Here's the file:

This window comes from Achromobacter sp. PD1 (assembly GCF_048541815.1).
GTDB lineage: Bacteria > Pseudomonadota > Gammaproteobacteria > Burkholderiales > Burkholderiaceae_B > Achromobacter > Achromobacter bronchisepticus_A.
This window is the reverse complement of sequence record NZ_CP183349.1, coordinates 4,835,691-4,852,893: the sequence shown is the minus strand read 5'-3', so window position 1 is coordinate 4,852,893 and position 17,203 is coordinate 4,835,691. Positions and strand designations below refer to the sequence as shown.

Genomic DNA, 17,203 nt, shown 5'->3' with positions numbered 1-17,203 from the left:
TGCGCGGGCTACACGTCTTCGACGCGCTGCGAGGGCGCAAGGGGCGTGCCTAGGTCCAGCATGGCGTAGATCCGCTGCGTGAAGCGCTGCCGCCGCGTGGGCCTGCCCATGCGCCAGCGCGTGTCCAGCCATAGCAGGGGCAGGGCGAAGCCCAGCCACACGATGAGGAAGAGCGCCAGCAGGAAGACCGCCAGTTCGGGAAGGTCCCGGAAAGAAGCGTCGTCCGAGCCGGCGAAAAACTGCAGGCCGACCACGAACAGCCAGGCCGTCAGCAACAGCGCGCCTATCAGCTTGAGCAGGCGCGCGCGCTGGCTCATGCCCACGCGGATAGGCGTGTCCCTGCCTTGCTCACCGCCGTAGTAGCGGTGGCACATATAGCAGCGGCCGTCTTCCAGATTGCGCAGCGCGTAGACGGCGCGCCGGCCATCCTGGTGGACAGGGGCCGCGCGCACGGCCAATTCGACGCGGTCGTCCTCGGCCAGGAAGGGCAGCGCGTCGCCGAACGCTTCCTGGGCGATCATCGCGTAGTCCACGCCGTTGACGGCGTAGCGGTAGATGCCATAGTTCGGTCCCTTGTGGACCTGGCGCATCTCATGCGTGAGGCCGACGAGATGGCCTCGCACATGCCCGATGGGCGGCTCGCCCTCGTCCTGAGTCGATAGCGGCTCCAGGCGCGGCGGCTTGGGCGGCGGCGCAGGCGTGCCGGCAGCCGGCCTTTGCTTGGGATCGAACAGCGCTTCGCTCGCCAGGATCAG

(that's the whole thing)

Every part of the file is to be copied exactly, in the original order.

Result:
This window comes from Achromobacter sp. PD1 (assembly GCF_048541815.1).
GTDB lineage: Bacteria > Pseudomonadota > Gammaproteobacteria > Burkholderiales > Burkholderiaceae_B > Achromobacter > Achromobacter bronchisepticus_A.
This window is the reverse complement of sequence record NZ_CP183349.1, coordinates 4,835,691-4,852,893: the sequence shown is the minus strand read 5'-3', so window position 1 is coordinate 4,852,893 and position 17,203 is coordinate 4,835,691. Positions and strand designations below refer to the sequence as shown.

Genomic DNA, 17,203 nt, shown 5'->3' with positions numbered 1-17,203 from the left:
TGCGCGGGCTACACGTCTTCGACGCGCTGCGAGGGCGCAAGGGGCGTGCCTAGGTCCAGCATGGCGTAGATCCGCTGCGTGAAGCGCTGCCGCCGCGTGGGCCTGCCCATGCGCCAGCGCGTGTCCAGCCATAGCAGGGGCAGGGCGAAGCCCAGCCACACGATGAGGAAGAGCGCCAGCAGGAAGACCGCCAGTTCGGGAAGGTCCCGGAAAGAAGCGTCGTCCGAGCCGGCGAAAAACTGCAGGCCGACCACGAACAGCCAGGCCGTCAGCAACAGCGCGCCTATCAGCTTGAGCAGGCGCGCGCGCTGGCTCATGCCCACGCGGATAGGCGTGTCCCTGCCTTGCTCACCGCCGTAGTAGCGGTGGCACATATAGCAGCGGCCGTCTTCCAGATTGCGCAGCGCGTAGACGGCGCGCCGGCCATCCTGGTGGACAGGGGCCGCGCGCACGGCCAATTCGACGCGGTCGTCCTCGGCCAGGAAGGGCAGCGCGTCGCCGAACGCTTCCTGGGCGATCATCGCGTAGTCCACGCCGTTGACGGCGTAGCGGTAGATGCCATAGTTCGGTCCCTTGTGGACCTGGCGCATCTCATGCGTGAGGCCGACGAGATGGCCTCGCACATGCCCGATGGGCGGCTCGCCCTCGTCCTGAGTCGATAGCGGCTCCAGGCGCGGCGGCTTGGGCGGCGGCGCAGGCGTGCCGGCAGCCGGCCTTTGCTTGGGATCGAACAGCGCTTCGCTCGCCAGGATCAG